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dc.contributor.authorFerman, Bruno
dc.contributor.authorTorsvik, Gaute
dc.contributor.authorVaage, Kjell
dc.description.abstractThis paper examines the impact of a policy reform in a municipality in Norway that extended to workers the right to self-certify sickness absence from work. After the reform, workers were no longer obliged to obtain a certificate from a physician to receive sickness benefits. They could call in sick directly to their line leader and had to engage in a counselling program organized by the employer. To estimate the effect of this reform, we contrast the change in sickness absence among employees who were granted the extended right to self-certify absence with absence among employees who had to obtain a physician’s certificate to be entitled to sickness benefits. We use both a standard difference-in-differences method and the synthetic control method to estimate the effect of the reform. We can rule out large positive effects on absence after the reform, with strong evidence that the policy change actually resulted in a reduction in absence for female workers.en_US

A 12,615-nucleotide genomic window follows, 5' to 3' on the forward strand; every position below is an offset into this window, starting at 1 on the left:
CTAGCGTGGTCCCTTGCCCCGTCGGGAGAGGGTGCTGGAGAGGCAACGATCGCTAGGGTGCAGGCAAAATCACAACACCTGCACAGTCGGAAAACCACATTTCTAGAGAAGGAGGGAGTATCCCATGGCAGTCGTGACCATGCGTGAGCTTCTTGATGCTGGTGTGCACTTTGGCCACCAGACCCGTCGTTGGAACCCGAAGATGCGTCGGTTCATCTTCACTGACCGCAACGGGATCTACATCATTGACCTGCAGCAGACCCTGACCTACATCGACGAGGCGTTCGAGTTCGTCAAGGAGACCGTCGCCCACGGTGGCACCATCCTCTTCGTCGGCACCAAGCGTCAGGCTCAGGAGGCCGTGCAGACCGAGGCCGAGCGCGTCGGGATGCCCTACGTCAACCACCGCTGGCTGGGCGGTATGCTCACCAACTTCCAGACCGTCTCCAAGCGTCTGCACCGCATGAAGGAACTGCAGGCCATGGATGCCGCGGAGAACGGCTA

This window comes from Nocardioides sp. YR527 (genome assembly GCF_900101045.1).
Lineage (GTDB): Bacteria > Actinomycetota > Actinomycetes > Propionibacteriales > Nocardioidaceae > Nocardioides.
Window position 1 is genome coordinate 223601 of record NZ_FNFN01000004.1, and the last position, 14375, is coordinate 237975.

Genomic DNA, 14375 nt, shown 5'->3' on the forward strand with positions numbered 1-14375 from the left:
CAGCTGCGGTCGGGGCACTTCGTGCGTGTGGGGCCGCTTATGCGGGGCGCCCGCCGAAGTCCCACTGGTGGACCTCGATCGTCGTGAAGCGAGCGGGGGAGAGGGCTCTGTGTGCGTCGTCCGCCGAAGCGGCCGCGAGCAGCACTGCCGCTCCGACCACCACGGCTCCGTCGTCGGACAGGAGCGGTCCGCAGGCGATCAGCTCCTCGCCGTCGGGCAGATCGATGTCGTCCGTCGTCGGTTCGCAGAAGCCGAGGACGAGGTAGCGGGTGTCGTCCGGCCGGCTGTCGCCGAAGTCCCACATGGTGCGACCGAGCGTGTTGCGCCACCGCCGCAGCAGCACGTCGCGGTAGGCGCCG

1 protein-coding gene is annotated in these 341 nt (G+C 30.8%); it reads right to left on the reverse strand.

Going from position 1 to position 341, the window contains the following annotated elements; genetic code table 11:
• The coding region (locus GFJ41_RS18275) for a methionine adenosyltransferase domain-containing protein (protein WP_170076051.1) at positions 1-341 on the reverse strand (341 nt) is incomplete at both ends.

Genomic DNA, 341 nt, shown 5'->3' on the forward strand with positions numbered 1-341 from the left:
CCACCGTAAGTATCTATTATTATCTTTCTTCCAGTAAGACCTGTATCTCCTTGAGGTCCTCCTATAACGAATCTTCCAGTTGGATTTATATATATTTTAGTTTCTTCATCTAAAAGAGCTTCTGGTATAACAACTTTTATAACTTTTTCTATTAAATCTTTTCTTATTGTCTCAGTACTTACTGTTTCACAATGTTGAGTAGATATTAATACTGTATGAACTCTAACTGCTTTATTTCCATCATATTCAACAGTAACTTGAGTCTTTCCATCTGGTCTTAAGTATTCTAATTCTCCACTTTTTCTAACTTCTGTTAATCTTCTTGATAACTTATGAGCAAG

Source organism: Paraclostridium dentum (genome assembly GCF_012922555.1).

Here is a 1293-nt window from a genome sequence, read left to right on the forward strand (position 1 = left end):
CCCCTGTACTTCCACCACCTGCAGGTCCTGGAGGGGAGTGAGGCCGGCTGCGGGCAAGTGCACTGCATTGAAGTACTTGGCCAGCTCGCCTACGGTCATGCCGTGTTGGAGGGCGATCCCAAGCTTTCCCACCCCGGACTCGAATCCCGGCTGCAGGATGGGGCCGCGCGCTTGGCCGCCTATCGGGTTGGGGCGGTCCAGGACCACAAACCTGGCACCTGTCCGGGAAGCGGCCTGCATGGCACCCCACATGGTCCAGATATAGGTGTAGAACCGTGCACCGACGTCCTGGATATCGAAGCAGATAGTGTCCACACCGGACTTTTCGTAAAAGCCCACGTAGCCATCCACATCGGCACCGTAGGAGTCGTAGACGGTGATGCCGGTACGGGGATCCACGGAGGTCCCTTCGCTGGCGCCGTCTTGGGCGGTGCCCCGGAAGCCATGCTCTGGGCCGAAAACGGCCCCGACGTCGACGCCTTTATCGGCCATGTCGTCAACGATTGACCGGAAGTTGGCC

dc.rightsNavngivelse 4.0 Internasjonal*
dc.titleSkipping the doctor: evidence from a case with extended self‑certification of paid sick leaveen_US
dc.typeJournal articleen_US
dc.typePeer revieweden_US
dc.rights.holderCopyright The Author(s) 2021en_US
dc.source.journalJournal of Population Economicsen_US
dc.relation.projectNorges forskningsråd: 257598en_US
dc.identifier.citationJournal of Population Economics, 2021.en_US

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Navngivelse 4.0 Internasjonal
Except where otherwise noted, this item's license is described as Navngivelse 4.0 Internasjonal